Many predators, such as raccoons and skunks, would love to feast on some freshly laid turtle eggs. While nest predation is a natural threat, nest predators are abundant in many areas, and they can consume the majority of turtle eggs laid each year. Protecting the eggs gives turtles a fighting chance and offsets some of the road kill that occurs each year. A nest cage is one way to protect a turtle nest. While nest cages can be used to protect some nests in natural areas, those on roadsides cannot be caged due to the risk of interfering with traffic and the work of road maintenance crews.
A new low-cost sensor shaped like a sea turtle egg allows scientists to remotely monitor nests and predict when hatchlings will emerge almost to the day, providing valuable data for conservation efforts and turtle nest management. The study was led by Erin Clabough of the University of Virginia and Samuel Wantman of Nerds Without Borders, and it was published in the open-access journal PLOS ONE.
Human activities are causing a decline in sea turtle populations worldwide, with the Loggerhead, Green, Hawksbill, Kemp’s Ridley, Leatherback, and Olive Ridley sea turtles all listed as threatened species. Sea turtle conservation efforts are primarily focused on protecting vulnerable hatchlings once they emerge, ensuring that they head out to sea rather than toward the bright lights of cities. Conservationists can count the days since eggs were laid to predict when they will hatch and then watch the nest, but these efforts are inaccurate and labor-intensive.
It’s absolutely magical to witness baby turtles poke their heads out of the sand and sprint towards the ocean, but it’s an event that can be very difficult to predict. We can use the system to detect hatching and forecast when hatchlings will emerge onto the beach.Erin Clabough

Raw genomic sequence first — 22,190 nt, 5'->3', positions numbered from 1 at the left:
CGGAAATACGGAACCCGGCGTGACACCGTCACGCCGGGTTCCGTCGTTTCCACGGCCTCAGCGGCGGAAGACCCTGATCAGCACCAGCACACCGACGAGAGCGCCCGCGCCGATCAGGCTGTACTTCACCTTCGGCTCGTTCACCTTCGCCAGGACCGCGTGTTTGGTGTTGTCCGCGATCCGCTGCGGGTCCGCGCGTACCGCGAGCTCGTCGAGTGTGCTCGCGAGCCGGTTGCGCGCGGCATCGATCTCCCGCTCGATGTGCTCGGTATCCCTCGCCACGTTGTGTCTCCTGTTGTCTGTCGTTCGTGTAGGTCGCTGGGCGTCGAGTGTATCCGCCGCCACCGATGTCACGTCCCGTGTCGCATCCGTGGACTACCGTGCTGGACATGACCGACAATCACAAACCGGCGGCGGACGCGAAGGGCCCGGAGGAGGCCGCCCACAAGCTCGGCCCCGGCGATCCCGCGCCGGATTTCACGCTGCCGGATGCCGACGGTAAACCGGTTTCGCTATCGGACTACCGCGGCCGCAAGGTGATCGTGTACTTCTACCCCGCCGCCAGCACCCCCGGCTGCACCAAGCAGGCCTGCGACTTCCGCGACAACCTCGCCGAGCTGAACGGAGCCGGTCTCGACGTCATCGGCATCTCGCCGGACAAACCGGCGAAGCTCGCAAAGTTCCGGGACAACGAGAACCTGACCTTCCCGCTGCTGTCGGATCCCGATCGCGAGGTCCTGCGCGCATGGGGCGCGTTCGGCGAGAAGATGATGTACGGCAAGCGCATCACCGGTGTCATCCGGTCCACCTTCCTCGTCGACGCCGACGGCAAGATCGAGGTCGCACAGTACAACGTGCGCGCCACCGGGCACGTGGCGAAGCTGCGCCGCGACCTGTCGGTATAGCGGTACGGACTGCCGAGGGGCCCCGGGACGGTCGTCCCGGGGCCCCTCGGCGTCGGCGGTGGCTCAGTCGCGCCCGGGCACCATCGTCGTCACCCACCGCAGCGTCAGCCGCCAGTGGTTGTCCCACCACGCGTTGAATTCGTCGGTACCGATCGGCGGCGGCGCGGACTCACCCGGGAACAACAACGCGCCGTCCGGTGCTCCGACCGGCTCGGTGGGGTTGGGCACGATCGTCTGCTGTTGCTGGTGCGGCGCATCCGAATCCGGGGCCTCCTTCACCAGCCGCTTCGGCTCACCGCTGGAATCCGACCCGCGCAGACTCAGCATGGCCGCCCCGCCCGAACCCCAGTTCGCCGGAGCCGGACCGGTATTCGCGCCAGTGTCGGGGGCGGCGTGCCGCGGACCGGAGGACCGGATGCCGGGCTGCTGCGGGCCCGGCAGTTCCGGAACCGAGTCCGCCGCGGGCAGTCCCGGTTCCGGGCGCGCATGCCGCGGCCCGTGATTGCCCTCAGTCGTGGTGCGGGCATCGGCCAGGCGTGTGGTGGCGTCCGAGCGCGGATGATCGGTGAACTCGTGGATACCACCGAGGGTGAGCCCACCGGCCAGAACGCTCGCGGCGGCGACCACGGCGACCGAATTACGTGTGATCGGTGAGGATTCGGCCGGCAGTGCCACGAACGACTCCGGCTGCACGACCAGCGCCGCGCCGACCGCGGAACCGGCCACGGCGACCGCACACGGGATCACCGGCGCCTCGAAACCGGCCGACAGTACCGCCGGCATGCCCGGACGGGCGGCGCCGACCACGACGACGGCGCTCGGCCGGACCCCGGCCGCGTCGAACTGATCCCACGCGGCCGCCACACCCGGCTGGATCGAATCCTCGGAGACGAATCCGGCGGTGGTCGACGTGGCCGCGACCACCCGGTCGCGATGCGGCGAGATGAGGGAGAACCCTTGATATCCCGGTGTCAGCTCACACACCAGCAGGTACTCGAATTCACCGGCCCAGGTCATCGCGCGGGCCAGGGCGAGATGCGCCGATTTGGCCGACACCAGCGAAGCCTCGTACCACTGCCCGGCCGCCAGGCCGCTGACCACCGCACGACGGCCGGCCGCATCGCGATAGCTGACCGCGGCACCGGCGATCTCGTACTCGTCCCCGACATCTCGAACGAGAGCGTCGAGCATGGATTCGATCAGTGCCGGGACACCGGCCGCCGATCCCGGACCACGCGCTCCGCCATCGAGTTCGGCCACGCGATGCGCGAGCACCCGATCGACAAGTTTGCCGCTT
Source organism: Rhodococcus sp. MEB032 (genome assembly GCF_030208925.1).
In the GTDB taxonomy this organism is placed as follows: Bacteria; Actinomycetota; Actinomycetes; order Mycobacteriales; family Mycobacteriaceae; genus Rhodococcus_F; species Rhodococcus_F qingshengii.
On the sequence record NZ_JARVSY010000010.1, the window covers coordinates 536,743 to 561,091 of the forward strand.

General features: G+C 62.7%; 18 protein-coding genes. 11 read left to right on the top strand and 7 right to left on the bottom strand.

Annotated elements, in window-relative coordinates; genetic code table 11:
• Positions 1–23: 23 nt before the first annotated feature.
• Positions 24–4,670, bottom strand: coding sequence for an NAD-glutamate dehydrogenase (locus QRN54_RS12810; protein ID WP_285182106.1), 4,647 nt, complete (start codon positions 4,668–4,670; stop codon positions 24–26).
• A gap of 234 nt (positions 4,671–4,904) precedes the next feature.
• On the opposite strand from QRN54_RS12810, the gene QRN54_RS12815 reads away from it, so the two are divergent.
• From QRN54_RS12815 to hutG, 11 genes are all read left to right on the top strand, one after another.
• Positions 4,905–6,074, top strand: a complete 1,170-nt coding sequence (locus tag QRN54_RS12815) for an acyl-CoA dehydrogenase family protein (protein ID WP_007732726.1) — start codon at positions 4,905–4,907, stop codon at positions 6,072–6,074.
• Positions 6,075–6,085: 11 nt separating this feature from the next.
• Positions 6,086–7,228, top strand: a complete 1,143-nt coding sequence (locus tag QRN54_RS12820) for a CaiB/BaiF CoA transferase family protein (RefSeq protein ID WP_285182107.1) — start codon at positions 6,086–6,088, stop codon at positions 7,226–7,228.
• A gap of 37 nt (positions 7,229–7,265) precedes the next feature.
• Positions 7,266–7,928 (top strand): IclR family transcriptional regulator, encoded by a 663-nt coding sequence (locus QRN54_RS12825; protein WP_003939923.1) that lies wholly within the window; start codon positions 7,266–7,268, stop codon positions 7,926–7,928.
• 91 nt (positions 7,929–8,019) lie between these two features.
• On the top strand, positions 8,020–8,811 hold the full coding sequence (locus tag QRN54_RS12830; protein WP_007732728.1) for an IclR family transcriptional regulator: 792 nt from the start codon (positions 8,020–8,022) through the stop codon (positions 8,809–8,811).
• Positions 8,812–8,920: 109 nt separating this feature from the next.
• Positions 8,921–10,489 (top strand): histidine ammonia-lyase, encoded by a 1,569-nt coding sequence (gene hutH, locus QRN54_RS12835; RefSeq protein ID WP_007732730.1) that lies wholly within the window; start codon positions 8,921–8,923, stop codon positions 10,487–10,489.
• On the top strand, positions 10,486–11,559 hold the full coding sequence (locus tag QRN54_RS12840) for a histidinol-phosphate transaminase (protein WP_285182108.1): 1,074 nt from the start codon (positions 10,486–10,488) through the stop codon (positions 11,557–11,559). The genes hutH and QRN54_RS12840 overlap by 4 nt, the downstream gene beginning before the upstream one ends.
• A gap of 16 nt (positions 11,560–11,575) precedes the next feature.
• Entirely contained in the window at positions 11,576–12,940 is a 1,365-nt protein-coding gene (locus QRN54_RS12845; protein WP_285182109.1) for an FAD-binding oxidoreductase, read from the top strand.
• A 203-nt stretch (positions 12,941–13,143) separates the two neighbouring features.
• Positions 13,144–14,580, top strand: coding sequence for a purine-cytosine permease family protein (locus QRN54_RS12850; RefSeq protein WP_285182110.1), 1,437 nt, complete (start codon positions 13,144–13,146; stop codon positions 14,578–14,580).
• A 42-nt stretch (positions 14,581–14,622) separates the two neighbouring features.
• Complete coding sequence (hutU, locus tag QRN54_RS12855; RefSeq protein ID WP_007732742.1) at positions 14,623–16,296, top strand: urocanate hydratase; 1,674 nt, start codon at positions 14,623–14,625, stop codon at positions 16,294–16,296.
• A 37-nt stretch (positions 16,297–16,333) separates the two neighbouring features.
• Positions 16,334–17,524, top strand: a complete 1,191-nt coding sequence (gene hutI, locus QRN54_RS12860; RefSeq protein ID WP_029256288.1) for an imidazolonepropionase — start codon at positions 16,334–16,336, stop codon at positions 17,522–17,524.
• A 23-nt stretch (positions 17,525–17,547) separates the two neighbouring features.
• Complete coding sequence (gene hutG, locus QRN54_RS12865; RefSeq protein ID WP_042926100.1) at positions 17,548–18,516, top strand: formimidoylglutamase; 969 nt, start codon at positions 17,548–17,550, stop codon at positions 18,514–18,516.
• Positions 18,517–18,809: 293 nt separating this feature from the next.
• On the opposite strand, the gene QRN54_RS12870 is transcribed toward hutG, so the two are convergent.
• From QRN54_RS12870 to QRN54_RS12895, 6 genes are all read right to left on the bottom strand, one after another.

In the current study, researchers used the TurtleSense system to monitor loggerhead sea turtle nests on Cape Hatteras National Seashore to see if they could predict more accurately when the turtles would emerge from the nest. They buried an egg-sized sensor within the nest and attached a cable to a communication tower that remotely transmitted data on the movement of hatchlings within the nest.
The researchers identified a pattern of intense hatchling movement within the nest, followed by a pause, which let them predict almost the exact day when the young turtles would dig out of the sand. Their results suggest that hatchlings can detect motion, which allows them to communicate and head out together as a group. The system also accurately identified non-viable nests where monitoring was no longer necessary.
The new TurtleSense system has the potential to reduce the cost and labor required to monitor endangered turtle nests and to help conservationists make better decisions about nest management. The system can also shorten beach closures and enable communities to engage in turtle-based ecotourism, benefiting both the community and sea turtle conservation efforts. While this study focused on Loggerhead turtles, the researchers also monitored Olive Ridley and Green Turtle nests and saw similar patterns, suggesting that the system will work for a range of sea turtle species.
“It’s absolutely magical to witness baby turtles poke their heads out of the sand and sprint towards the ocean,” Erin Clabough adds, “but it’s an event that can be very difficult to predict.” The TurtleSense system is a low-cost, innovative solution that enables us to remotely detect how baby turtles synchronize developmental movement within the nest in real time. We can use the system to detect hatching and forecast when hatchlings will emerge onto the beach.”
“As each turtle emerges from its shell, it climbs up to join its siblings at the top of the clutch of eggs, creating a wave of commotion among all the other baby turtles in the nest,” Samuel Wantman adds. “When there is no more commotion there is a period of quiet, which may be the impetus for all the hatchlings to boil out of the nest together.”